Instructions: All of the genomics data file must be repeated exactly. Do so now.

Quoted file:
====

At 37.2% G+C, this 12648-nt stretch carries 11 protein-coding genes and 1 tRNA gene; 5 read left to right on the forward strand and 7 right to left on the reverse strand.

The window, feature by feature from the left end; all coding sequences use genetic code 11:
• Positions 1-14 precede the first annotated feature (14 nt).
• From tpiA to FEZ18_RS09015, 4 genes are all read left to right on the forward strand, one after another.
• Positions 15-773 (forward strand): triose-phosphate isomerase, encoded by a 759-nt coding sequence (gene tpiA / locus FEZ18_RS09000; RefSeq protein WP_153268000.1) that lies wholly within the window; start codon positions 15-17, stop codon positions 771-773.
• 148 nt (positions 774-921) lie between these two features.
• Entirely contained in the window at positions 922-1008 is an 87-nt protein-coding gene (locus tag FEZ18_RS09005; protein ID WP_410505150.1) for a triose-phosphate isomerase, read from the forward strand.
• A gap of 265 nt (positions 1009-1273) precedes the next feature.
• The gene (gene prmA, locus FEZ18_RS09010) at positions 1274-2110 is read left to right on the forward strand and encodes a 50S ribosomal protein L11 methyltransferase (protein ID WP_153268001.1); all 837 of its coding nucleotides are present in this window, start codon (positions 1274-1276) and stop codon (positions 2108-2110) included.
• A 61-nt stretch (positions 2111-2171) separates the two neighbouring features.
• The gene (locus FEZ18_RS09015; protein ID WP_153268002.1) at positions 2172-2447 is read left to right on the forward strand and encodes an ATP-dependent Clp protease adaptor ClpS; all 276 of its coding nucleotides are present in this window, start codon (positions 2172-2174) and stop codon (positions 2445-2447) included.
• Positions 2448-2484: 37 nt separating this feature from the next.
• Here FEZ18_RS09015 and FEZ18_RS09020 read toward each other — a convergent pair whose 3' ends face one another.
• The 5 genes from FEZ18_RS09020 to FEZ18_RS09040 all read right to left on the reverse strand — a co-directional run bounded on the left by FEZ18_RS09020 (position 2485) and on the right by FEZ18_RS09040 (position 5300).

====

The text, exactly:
At 37.2% G+C, this 12648-nt stretch carries 11 protein-coding genes and 1 tRNA gene; 5 read left to right on the forward strand and 7 right to left on the reverse strand.

The window, feature by feature from the left end; all coding sequences use genetic code 11:
• Positions 1-14 precede the first annotated feature (14 nt).
• From tpiA to FEZ18_RS09015, 4 genes are all read left to right on the forward strand, one after another.
• Positions 15-773 (forward strand): triose-phosphate isomerase, encoded by a 759-nt coding sequence (gene tpiA / locus FEZ18_RS09000; RefSeq protein WP_153268000.1) that lies wholly within the window; start codon positions 15-17, stop codon positions 771-773.
• 148 nt (positions 774-921) lie between these two features.
• Entirely contained in the window at positions 922-1008 is an 87-nt protein-coding gene (locus tag FEZ18_RS09005; protein ID WP_410505150.1) for a triose-phosphate isomerase, read from the forward strand.
• A gap of 265 nt (positions 1009-1273) precedes the next feature.
• The gene (gene prmA, locus FEZ18_RS09010) at positions 1274-2110 is read left to right on the forward strand and encodes a 50S ribosomal protein L11 methyltransferase (protein ID WP_153268001.1); all 837 of its coding nucleotides are present in this window, start codon (positions 1274-1276) and stop codon (positions 2108-2110) included.
• A 61-nt stretch (positions 2111-2171) separates the two neighbouring features.
• The gene (locus FEZ18_RS09015; protein ID WP_153268002.1) at positions 2172-2447 is read left to right on the forward strand and encodes an ATP-dependent Clp protease adaptor ClpS; all 276 of its coding nucleotides are present in this window, start codon (positions 2172-2174) and stop codon (positions 2445-2447) included.
• Positions 2448-2484: 37 nt separating this feature from the next.
• Here FEZ18_RS09015 and FEZ18_RS09020 read toward each other — a convergent pair whose 3' ends face one another.
• The 5 genes from FEZ18_RS09020 to FEZ18_RS09040 all read right to left on the reverse strand — a co-directional run bounded on the left by FEZ18_RS09020 (position 2485) and on the right by FEZ18_RS09040 (position 5300).